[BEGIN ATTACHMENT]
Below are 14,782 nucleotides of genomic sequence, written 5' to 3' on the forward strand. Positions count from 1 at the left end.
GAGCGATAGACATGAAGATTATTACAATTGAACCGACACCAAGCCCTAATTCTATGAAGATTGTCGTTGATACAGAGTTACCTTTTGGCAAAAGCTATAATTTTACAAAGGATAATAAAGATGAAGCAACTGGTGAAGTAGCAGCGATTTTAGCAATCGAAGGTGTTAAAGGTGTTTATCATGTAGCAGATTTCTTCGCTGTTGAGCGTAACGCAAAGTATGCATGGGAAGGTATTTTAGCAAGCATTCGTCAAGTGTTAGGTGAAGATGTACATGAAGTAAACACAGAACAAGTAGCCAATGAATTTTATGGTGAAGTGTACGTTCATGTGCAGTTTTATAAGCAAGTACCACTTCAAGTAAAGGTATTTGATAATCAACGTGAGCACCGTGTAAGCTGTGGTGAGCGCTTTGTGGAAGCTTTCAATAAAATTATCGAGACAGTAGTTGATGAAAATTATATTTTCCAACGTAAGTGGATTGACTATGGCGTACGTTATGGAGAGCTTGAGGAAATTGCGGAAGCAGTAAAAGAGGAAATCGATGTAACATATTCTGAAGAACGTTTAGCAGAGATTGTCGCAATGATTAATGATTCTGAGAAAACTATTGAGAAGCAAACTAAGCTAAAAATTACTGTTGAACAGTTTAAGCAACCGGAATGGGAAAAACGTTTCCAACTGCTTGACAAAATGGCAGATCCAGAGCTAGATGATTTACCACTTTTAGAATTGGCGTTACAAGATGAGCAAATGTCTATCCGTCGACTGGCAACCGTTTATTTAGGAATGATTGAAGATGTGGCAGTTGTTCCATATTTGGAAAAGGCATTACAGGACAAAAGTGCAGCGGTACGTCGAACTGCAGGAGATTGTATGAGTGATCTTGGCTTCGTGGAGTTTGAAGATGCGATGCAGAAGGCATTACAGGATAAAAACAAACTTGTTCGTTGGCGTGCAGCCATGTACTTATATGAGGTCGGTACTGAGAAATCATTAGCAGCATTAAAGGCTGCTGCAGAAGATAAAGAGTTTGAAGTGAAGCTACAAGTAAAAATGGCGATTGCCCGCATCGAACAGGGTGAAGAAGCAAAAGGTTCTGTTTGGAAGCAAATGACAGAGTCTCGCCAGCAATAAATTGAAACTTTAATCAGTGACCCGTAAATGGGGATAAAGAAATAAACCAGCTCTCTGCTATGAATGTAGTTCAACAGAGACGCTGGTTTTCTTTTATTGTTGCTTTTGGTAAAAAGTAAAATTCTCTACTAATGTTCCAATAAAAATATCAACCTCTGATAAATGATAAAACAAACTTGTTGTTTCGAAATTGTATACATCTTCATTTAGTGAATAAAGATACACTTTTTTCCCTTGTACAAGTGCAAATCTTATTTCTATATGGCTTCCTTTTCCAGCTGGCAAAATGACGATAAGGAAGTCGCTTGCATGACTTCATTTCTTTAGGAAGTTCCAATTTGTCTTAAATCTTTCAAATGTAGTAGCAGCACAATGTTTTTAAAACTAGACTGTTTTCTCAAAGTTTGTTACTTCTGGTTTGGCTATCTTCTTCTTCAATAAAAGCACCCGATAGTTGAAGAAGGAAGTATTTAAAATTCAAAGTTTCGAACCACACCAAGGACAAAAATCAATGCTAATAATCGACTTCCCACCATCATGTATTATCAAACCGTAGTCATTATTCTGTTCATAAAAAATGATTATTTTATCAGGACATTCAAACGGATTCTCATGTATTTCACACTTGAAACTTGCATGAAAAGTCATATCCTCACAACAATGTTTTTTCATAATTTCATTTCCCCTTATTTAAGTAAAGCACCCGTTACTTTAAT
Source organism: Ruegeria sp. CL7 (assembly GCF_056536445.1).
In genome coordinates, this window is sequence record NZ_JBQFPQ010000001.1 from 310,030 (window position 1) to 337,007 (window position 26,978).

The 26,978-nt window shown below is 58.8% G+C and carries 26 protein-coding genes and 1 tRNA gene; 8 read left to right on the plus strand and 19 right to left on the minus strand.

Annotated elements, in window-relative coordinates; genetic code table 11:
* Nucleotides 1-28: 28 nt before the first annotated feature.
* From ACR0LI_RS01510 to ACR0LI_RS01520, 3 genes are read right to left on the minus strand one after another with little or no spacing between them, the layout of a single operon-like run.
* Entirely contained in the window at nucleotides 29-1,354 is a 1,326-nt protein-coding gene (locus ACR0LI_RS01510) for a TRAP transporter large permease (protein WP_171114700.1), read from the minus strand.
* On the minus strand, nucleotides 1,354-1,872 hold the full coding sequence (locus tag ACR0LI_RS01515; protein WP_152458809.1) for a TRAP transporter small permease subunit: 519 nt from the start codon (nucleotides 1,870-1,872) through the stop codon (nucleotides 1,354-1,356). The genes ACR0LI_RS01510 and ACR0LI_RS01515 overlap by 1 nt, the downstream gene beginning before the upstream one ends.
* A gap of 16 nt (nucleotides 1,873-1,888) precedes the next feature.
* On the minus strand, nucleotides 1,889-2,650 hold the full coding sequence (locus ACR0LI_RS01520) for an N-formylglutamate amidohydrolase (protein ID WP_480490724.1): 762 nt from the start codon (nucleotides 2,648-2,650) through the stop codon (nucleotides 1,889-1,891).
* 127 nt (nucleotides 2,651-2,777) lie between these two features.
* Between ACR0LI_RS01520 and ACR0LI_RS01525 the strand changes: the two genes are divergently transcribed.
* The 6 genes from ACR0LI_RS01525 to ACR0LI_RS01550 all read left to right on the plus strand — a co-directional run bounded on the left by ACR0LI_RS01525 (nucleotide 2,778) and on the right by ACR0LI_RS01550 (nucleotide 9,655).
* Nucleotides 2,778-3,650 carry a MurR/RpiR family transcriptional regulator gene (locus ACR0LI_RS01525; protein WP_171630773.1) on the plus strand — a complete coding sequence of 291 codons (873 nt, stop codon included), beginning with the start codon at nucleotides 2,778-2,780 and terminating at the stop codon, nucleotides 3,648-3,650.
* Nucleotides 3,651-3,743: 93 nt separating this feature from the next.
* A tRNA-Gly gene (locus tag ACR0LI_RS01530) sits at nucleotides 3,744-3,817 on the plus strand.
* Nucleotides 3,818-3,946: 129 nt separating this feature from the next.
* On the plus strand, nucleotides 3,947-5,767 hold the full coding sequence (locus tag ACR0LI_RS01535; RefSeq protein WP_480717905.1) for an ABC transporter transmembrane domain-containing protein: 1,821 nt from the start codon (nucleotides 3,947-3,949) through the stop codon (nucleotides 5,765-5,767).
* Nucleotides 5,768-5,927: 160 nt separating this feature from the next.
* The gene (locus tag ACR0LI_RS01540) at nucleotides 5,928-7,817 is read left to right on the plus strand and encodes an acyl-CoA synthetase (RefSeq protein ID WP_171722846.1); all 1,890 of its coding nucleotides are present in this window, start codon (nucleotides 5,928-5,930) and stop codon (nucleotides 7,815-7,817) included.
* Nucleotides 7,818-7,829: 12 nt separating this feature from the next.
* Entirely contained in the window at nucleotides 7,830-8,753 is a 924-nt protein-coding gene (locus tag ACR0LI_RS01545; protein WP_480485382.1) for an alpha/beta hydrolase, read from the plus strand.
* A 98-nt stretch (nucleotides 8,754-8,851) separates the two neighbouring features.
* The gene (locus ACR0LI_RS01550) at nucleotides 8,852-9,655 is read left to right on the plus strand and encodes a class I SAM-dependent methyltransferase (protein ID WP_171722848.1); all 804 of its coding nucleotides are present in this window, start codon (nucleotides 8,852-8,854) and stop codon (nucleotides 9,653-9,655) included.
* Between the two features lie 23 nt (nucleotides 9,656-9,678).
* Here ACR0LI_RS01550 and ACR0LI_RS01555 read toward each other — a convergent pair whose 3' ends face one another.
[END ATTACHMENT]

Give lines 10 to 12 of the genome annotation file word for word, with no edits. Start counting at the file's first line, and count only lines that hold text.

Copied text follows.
* On the minus strand, nucleotides 1,354-1,872 hold the full coding sequence (locus tag ACR0LI_RS01515; protein WP_152458809.1) for a TRAP transporter small permease subunit: 519 nt from the start codon (nucleotides 1,870-1,872) through the stop codon (nucleotides 1,354-1,356). The genes ACR0LI_RS01510 and ACR0LI_RS01515 overlap by 1 nt, the downstream gene beginning before the upstream one ends.
* A gap of 16 nt (nucleotides 1,873-1,888) precedes the next feature.
* On the minus strand, nucleotides 1,889-2,650 hold the full coding sequence (locus ACR0LI_RS01520) for an N-formylglutamate amidohydrolase (protein ID WP_480490724.1): 762 nt from the start codon (nucleotides 2,648-2,650) through the stop codon (nucleotides 1,889-1,891).